Smith, a 19-year-old whom James has mentored since he was in high school, has shown flashes of brilliance early in his career. He is averaging 14.2 points, 3.6 rebounds and 4.9 assists for the Mavs, compared to 19-year-old Ntilikina’s 4.4 points, 1.9 rebounds and 5.0 assists per game for the Knicks.

Smith performed particularly well Saturday night while trying to help the Mavs make a comeback against the Cavs. He finished the game with 21 points on 8-of-16 shooting, 5 rebounds, 7 assists, 2 steals and 2 blocks.

“He’s an unbelievable talent [with] athleticism,” said James, who had a spectacular chase-down block in the fourth quarter against Smith. The rookie responded with a breakaway slam dunk the next possession. “He’s very poised to be his age, can shoot the ball, penetrate. He’s only going to get better and better with the opportunity that he’s getting here. Dallas got a good one. I’ve been knowing that. I’ve been with him for so long now. I’ve been knowing his talent level.”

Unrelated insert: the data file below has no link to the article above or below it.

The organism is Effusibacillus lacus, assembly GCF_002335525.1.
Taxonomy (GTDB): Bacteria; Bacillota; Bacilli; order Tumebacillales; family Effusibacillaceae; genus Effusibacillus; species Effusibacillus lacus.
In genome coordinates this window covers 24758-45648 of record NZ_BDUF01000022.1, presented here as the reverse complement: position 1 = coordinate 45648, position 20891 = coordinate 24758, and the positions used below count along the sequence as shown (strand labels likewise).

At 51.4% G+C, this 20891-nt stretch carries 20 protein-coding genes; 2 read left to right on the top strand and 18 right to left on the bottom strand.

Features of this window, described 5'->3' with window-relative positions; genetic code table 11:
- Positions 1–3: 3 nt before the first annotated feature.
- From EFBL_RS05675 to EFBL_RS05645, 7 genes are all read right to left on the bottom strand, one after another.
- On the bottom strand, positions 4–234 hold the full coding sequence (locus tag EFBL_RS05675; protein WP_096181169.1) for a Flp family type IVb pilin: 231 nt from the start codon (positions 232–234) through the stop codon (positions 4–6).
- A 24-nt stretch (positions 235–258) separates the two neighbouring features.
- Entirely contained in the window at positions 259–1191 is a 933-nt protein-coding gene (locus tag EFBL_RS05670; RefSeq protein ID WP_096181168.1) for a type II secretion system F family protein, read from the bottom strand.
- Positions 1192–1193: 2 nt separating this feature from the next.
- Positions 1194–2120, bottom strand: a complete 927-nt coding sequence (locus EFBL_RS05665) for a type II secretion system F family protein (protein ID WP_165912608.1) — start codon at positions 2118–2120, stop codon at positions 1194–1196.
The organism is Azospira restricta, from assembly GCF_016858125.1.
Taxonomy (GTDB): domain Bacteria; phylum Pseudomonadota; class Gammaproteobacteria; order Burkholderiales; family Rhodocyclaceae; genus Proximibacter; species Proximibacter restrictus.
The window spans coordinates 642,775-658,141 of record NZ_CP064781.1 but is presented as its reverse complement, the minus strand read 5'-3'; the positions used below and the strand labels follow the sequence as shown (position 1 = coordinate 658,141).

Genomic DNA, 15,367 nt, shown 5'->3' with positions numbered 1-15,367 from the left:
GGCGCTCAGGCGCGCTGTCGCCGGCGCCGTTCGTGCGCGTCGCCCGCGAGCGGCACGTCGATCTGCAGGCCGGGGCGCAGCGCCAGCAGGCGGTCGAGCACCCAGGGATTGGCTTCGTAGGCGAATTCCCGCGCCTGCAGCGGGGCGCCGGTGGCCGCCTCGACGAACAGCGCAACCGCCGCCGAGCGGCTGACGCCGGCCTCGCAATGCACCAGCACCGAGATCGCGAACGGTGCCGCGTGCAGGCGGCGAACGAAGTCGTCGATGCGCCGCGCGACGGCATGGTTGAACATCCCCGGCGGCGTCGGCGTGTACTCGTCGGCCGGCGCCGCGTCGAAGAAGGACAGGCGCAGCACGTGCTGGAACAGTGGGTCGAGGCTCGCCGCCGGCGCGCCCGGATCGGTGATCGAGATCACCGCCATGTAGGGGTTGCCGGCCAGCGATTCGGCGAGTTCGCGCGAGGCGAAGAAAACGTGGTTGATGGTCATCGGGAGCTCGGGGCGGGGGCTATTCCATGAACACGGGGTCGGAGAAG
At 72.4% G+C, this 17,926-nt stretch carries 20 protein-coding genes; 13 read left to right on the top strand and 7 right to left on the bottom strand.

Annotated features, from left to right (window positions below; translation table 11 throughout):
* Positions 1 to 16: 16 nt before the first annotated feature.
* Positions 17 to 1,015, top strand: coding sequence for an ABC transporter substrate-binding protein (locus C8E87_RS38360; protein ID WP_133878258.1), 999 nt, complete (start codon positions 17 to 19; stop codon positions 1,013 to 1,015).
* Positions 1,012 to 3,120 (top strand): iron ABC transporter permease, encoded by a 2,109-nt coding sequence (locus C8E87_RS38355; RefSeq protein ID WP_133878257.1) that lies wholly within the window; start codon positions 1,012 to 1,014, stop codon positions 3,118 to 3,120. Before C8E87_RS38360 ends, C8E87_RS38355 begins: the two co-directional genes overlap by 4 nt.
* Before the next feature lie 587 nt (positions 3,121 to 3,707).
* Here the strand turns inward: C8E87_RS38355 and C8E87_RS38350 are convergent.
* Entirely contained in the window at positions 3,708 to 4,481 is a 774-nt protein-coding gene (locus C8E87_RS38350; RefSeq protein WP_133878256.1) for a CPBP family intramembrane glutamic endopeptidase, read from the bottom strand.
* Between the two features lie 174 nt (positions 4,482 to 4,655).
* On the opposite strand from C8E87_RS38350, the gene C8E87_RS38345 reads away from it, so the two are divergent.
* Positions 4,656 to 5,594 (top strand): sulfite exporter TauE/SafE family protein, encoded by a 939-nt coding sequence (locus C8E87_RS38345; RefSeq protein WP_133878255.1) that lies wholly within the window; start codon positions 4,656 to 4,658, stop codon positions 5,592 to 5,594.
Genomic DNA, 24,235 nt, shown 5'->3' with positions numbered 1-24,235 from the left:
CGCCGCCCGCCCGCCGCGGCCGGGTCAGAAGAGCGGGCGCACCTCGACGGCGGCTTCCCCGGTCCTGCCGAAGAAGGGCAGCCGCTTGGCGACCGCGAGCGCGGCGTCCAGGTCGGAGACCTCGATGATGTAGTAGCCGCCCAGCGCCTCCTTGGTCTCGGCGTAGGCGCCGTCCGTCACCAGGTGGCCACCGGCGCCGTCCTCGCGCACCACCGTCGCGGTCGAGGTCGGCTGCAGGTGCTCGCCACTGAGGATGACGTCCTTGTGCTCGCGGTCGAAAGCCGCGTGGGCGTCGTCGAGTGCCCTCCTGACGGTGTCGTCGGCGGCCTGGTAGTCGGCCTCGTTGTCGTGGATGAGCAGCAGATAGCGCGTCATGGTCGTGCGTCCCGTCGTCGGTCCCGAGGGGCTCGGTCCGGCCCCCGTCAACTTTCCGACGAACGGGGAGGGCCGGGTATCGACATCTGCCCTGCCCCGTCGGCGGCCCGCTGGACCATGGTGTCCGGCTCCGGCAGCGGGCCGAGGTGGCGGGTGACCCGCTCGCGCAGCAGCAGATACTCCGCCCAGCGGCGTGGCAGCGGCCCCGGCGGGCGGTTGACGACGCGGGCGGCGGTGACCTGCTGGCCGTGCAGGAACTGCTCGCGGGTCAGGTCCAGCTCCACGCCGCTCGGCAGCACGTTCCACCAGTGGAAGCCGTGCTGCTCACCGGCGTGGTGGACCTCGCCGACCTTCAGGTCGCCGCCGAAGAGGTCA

The Cavs’ next game is Monday night against the Knicks in Madison Square Garden.

Article source: http://www.espn.com/nba/story/_/id/21383210/lebron-james-says-dennis-smith-jr-dallas-mavericks-knick

Carlisle on Noel’s DNP: Minutes must be earned

9:57 AM ET

DALLAS — Center Nerlens Noel, who turned down a four-year, $70 million contract from the Mavericks before eventually settling for the one-year qualifying offer, did not play in Saturday’s 111-104 loss to the Cleveland Cavaliers because of a coach’s decision.

Coach Rick Carlisle, who mentioned that matchups made it difficult for traditional centers to play against Cleveland, said that Salah Mejri had earned playing time over Noel at this point.